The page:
Two San Diego Zoo Gorillas Contract COVID-19; Mink Farms Hit Hard By the Virus

By Natasha Lasky, ODP Staff Writer

Last week, two gorillas at the San Diego Zoo were infected with COVID-19. An asymptomatic zoo staff member transmitted the disease to them.  So far they are fine, just experiencing coughing and congestion. This is the first known case of the coronavirus afflicting great apes, but it has been detected in a few other zoo animals.  One animal species hard hit globally by the virus is minks.  Here in the U.S., COVID-19 cases are confirmed at 16 mink farms in four states: twelve in Utah, one in Michigan, one in Oregon, and two in Wisconsin.  Farms in Europe performed mass culling, and while no mink farms here have culled their animals, thousands have died of COVID-19.

Why this Matters: The virus can mutate in animals and spread back to humans, producing newer —and potentially deadlier—variants of COVID-19, though this is rare. Danish mink farms produced a new strain of COVID named “Cluster 5” that has already infected at least twelve people. It is hard to control the spread of the disease in animals as well as humans, wreaking havoc on domestic animals and wild animal communities throughout the world.

COVID Spreads to Animals

These gorillas could pass the virus to the other members of their troop since they live in close contact within their enclosure.  And previous research suggests that other primates may also be susceptible. The gorillas began coughing last Wednesday, and it’s still unclear whether the gorillas will have a serious reaction. In a press release from the San Diego Zoo, Lisa Peterson, executive director of the San Diego Zoo Safari Park, said “ Aside from some congestion and coughing, the gorillas are doing well. The troop remains quarantined together and are eating and drinking. We are hopeful for a full recovery.”

Gorillas are not the only animals that have been affected by the coronavirus. Coronavirus has decimated mink populations throughout the world. The Netherlands, Denmark, Spain, Italy, Sweden, Lithuania, Greece, Canada, and the U.S. have all seen COVID-19 outbreaks among their farmed mink populations. On December 13, the USDA announced the first case of a non-captive wild animal with the coronavirus, a wild mink, raising new fears because the spread of the infection will be much more difficult to control in the wild. In addition to mink and gorillas, tigers, lions, dogs, ferrets, snow leopards, and household cats have all been infected with the virus.

This influx of infections in animals shows how interconnected our lives are with those of the animals that surround us. Across the country, the number of Americans diagnosed with COVID surpassed 22 million over the weekend, so we must be more careful than ever not to spread the virus to animals as well as our fellow humans.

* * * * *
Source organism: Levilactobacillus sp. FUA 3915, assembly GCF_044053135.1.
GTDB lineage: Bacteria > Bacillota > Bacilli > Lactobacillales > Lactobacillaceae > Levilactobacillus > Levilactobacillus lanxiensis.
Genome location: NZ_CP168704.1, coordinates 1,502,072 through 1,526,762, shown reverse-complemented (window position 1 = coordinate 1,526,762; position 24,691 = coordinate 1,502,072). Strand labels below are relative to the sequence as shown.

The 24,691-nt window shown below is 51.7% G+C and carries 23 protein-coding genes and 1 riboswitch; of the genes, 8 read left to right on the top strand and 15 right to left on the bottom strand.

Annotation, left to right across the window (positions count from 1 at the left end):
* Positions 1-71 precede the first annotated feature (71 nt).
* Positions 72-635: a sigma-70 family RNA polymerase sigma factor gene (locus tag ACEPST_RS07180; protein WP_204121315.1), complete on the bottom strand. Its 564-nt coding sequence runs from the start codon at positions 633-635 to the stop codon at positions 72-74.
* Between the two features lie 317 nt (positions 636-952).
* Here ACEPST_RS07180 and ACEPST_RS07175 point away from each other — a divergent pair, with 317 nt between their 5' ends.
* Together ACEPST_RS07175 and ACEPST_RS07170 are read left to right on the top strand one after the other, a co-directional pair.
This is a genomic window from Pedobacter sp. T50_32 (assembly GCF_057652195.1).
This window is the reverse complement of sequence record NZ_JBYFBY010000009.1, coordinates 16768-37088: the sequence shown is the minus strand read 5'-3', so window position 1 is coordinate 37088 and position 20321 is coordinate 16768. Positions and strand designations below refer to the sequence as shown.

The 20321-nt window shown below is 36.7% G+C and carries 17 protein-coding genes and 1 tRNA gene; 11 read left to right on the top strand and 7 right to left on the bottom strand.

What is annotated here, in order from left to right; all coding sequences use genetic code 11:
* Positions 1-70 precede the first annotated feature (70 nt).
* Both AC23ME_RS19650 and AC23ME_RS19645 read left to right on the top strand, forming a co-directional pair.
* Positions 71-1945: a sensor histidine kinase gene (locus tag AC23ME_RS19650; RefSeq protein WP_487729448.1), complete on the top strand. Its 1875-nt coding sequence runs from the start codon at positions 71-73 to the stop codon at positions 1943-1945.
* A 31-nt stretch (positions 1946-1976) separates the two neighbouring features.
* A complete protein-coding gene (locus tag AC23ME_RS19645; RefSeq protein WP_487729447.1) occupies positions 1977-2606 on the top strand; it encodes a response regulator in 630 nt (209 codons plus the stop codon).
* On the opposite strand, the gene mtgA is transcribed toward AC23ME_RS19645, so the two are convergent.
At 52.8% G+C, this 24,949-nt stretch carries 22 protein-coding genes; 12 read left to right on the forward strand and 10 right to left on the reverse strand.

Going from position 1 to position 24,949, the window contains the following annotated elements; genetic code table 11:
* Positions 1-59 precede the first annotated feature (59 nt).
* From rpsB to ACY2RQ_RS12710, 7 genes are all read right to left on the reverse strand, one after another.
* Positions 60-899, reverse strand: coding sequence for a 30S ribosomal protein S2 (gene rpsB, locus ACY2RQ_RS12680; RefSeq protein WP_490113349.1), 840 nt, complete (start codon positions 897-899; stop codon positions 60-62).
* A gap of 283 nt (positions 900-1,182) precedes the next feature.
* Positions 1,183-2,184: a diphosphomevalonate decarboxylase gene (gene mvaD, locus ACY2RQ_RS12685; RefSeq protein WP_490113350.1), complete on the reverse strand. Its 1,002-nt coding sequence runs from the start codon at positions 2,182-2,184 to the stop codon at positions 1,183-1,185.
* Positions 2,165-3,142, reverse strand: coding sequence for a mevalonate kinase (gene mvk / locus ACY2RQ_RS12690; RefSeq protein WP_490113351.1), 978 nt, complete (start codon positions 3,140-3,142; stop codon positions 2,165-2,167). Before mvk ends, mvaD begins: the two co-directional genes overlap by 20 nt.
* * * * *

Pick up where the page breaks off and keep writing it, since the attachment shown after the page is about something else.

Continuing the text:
To Go Deeper: The CDC suggests that it is rare for animals to spread COVID back to humans, but if you’re concerned about COVID spreading to your pets, be sure to keep them from interacting with strangers, and from roaming freely outside. See this page from the CDC for more details.

Up Next

Tiger Who Roamed Houston’s Streets Found Unharmed

Tiger Who Roamed Houston’s Streets Found Unharmed

After a week of being on the loose in Houston, a 9-month-old tiger named India was found this weekend and appeared to be unharmed. India was spotted by a group of residents as he was prowling around a local neighborhood. As NBC News reported, India will be transported to the Cleveland Amory Black Beauty Ranch […]

Continue Reading 164 words
The Real Danger Behind White Tigers

The Real Danger Behind White Tigers

by Minka Kelly, Actress and IFAW Global Ambassador As a Global Ambassador for the International Fund for Animal Welfare (IFAW), I’ve known for years that there are more tigers in captivity in the U.S. than remain free in the wild today. Hearing this stunning fact never fails to shock me. I’ve had the opportunity to […]

Continue Reading 709 words
Advocates Urge Shipping Speed Limits to Protect Endangered Gulf Whale

Advocates Urge Shipping Speed Limits to Protect Endangered Gulf Whale

By Amy Lupica, ODP Staff Writer

A coalition of environmental groups is urging the National Oceanic and Atmospheric Administration (NOAA) to set an 11.5 mph limit on shipping speeds in an 11,500 square mile stretch of water off the Gulf Coast of Florida and Alabama. 

Why This Matters: Whales, despite operating at the top of their food chains, face mass casualties and mortal threats from human activity.

Continue Reading 554 words

Want the planet in your inbox?

Subscribe to the email that top lawmakers, renowned scientists, and thousands of concerned citizens turn to each morning for the latest environmental news and analysis.